18Apr/12Off

Building your 1st indoor grow room Part 3 – Getting chemicals

In previous blog posts we at the Big Shop have begun a series explaining how to start your first ever indoor grow room.  We’ve already covered the basics and what entry level equipment you’ll need.  Of course, your plants should flourish given the correct air flow and lighting, as well as a good environmental control system, but they won’t be growing at all if they aren’t provided with the necessary nutrients and chemicals – that’s the subject of today’s blog entry!

The mineral nutrients necessary for plant growth can be subdivided into two groups – macronutrients and micronutrients.  Greater amounts of macronutrients are needed than of micronutrients, hence the names (‘macro’ meaning ‘large’, and ‘micro’ meaning ‘small’).  These nutrients dissolve into water and are absorbed into the plant through its roots.  After all, in soil, the nutrients need to chemically travel to reach a plant’s roots, whilst a hydroponic solution – being liquid – can bring all the necessary nutrients straight to the roots.

Fortunately we can skip the science lesson here as new growers don’t necessarily need to understand the exact chemistry of plant growth – at the Big Shop we have a wide selection of nutrient solutions and supplements, so take off that lab coat as you don’t need to make your own from scratch!  For example, take a look at the Flora series from General Hydroponics as a good quality and good value first step.

Of course the right level and ratio of nutrients is important, but be careful not to neglect other similarly important grow room ingredients.  It’s of paramount importance, for instance, to maintain a steady pH level.  The pH scale is how acidic or alkaline a substance is – read more about this in one of our previous blogs.  The correct pH will maximise the potential nutrient uptake for your crops – while an incorrect pH could starve them of their sustenance and prove fatal to your plants if allowed to get too out of hand.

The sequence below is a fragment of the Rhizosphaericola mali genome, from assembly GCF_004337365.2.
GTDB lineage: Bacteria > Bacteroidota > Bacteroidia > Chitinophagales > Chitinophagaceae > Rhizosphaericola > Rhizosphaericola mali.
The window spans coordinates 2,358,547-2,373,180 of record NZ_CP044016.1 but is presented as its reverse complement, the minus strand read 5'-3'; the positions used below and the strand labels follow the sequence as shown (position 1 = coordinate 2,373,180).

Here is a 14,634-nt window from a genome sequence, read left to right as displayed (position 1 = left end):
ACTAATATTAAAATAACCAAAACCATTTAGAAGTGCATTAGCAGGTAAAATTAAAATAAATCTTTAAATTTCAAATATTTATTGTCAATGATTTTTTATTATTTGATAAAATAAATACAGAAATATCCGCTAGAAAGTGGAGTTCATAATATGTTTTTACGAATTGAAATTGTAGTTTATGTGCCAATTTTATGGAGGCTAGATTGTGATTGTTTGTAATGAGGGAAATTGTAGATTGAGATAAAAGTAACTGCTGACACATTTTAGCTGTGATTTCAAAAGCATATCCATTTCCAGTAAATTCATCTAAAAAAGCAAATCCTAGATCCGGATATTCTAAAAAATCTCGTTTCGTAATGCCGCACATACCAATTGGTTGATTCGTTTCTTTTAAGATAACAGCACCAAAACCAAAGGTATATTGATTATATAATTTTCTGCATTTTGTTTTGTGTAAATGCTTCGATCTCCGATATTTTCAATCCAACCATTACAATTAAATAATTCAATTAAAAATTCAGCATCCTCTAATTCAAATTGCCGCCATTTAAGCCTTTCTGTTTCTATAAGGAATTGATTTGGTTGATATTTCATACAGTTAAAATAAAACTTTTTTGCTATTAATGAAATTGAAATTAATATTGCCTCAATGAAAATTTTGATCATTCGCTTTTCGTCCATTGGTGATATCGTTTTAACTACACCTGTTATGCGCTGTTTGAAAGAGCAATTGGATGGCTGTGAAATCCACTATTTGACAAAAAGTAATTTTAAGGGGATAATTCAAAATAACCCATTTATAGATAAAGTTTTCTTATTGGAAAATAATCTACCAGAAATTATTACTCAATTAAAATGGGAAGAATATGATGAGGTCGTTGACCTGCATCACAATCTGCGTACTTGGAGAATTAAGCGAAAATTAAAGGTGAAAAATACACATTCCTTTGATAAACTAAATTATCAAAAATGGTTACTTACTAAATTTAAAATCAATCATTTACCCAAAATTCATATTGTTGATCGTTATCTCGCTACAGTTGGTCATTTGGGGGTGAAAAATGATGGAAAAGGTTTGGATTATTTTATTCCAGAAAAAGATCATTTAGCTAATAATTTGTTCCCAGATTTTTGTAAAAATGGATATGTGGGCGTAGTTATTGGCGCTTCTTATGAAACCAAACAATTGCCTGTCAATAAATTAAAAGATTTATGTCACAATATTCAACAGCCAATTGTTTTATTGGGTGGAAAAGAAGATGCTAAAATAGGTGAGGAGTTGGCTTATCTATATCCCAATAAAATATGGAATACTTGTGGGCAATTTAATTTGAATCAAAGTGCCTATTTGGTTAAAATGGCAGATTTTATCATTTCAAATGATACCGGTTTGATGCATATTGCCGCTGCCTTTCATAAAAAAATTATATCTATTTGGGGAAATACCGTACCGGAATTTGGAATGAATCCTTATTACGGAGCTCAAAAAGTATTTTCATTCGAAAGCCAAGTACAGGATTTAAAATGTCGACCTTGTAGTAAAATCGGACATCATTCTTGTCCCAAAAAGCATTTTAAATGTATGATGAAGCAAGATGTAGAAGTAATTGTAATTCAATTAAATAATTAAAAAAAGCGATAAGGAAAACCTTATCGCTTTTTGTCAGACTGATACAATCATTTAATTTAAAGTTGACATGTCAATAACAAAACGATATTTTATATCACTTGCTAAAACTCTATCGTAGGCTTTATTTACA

Different varieties of plant have adapted to require different levels of pH, but almost all of these sit within the range of between 5.5 and 6.5 pH; it is therefore advisable to aim for a steady 6 in your hydroponic system.  Being a liquid-based process, maintaining the pH in a hydroponic setup is simple – merely keep regular track of the pH levels and add pH+ or pH- solution if your measurements head towards one end of the scale or the other.

It’s generally a good idea to test the pH of your solution a couple of hours after you do anything with it – after adding supplements or replacing the liquid for example.  Once adjusted, leave it an hour and test again, repeating the process until the correct pH level is settled.  Testing your solution twice a week is a beneficial routine to get into.  And don’t worry – the Big Shop has plenty of equipment for testing and maintaining pH levels in your grow room.

 

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